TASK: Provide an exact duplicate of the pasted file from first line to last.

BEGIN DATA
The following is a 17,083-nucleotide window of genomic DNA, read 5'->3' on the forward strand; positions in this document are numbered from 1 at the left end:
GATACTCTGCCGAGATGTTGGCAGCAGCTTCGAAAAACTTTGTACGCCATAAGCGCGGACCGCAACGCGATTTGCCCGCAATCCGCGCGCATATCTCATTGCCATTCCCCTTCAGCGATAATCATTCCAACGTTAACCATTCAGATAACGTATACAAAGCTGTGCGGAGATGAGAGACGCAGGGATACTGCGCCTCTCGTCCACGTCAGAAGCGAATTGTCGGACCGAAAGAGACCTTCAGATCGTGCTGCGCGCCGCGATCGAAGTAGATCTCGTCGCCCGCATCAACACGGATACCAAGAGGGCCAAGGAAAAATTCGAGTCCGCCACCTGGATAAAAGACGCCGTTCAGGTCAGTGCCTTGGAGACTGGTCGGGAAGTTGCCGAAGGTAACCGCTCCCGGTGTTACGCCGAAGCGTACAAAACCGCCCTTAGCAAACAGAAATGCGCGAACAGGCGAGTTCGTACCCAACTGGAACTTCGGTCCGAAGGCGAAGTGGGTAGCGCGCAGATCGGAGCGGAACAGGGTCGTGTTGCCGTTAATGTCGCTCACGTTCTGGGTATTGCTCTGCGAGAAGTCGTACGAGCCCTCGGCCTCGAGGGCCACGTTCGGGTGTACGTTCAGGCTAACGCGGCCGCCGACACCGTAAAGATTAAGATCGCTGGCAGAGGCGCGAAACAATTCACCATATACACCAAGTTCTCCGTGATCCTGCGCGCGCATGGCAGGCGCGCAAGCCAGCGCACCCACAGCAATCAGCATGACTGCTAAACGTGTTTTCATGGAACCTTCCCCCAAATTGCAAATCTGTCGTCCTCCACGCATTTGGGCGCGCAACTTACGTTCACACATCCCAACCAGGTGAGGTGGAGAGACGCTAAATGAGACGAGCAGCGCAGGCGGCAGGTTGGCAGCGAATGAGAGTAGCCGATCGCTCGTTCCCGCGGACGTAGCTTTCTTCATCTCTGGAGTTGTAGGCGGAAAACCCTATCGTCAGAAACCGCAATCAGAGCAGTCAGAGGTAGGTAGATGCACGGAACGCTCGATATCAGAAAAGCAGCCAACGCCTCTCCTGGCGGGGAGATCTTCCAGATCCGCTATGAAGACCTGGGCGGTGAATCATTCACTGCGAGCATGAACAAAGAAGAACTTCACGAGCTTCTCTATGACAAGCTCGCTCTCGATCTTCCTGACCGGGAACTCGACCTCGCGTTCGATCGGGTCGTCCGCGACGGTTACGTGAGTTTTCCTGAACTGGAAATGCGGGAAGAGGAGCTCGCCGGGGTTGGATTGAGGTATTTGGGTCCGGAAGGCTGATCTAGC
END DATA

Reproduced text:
The following is a 17,083-nucleotide window of genomic DNA, read 5'->3' on the forward strand; positions in this document are numbered from 1 at the left end:
GATACTCTGCCGAGATGTTGGCAGCAGCTTCGAAAAACTTTGTACGCCATAAGCGCGGACCGCAACGCGATTTGCCCGCAATCCGCGCGCATATCTCATTGCCATTCCCCTTCAGCGATAATCATTCCAACGTTAACCATTCAGATAACGTATACAAAGCTGTGCGGAGATGAGAGACGCAGGGATACTGCGCCTCTCGTCCACGTCAGAAGCGAATTGTCGGACCGAAAGAGACCTTCAGATCGTGCTGCGCGCCGCGATCGAAGTAGATCTCGTCGCCCGCATCAACACGGATACCAAGAGGGCCAAGGAAAAATTCGAGTCCGCCACCTGGATAAAAGACGCCGTTCAGGTCAGTGCCTTGGAGACTGGTCGGGAAGTTGCCGAAGGTAACCGCTCCCGGTGTTACGCCGAAGCGTACAAAACCGCCCTTAGCAAACAGAAATGCGCGAACAGGCGAGTTCGTACCCAACTGGAACTTCGGTCCGAAGGCGAAGTGGGTAGCGCGCAGATCGGAGCGGAACAGGGTCGTGTTGCCGTTAATGTCGCTCACGTTCTGGGTATTGCTCTGCGAGAAGTCGTACGAGCCCTCGGCCTCGAGGGCCACGTTCGGGTGTACGTTCAGGCTAACGCGGCCGCCGACACCGTAAAGATTAAGATCGCTGGCAGAGGCGCGAAACAATTCACCATATACACCAAGTTCTCCGTGATCCTGCGCGCGCATGGCAGGCGCGCAAGCCAGCGCACCCACAGCAATCAGCATGACTGCTAAACGTGTTTTCATGGAACCTTCCCCCAAATTGCAAATCTGTCGTCCTCCACGCATTTGGGCGCGCAACTTACGTTCACACATCCCAACCAGGTGAGGTGGAGAGACGCTAAATGAGACGAGCAGCGCAGGCGGCAGGTTGGCAGCGAATGAGAGTAGCCGATCGCTCGTTCCCGCGGACGTAGCTTTCTTCATCTCTGGAGTTGTAGGCGGAAAACCCTATCGTCAGAAACCGCAATCAGAGCAGTCAGAGGTAGGTAGATGCACGGAACGCTCGATATCAGAAAAGCAGCCAACGCCTCTCCTGGCGGGGAGATCTTCCAGATCCGCTATGAAGACCTGGGCGGTGAATCATTCACTGCGAGCATGAACAAAGAAGAACTTCACGAGCTTCTCTATGACAAGCTCGCTCTCGATCTTCCTGACCGGGAACTCGACCTCGCGTTCGATCGGGTCGTCCGCGACGGTTACGTGAGTTTTCCTGAACTGGAAATGCGGGAAGAGGAGCTCGCCGGGGTTGGATTGAGGTATTTGGGTCCGGAAGGCTGATCTAGC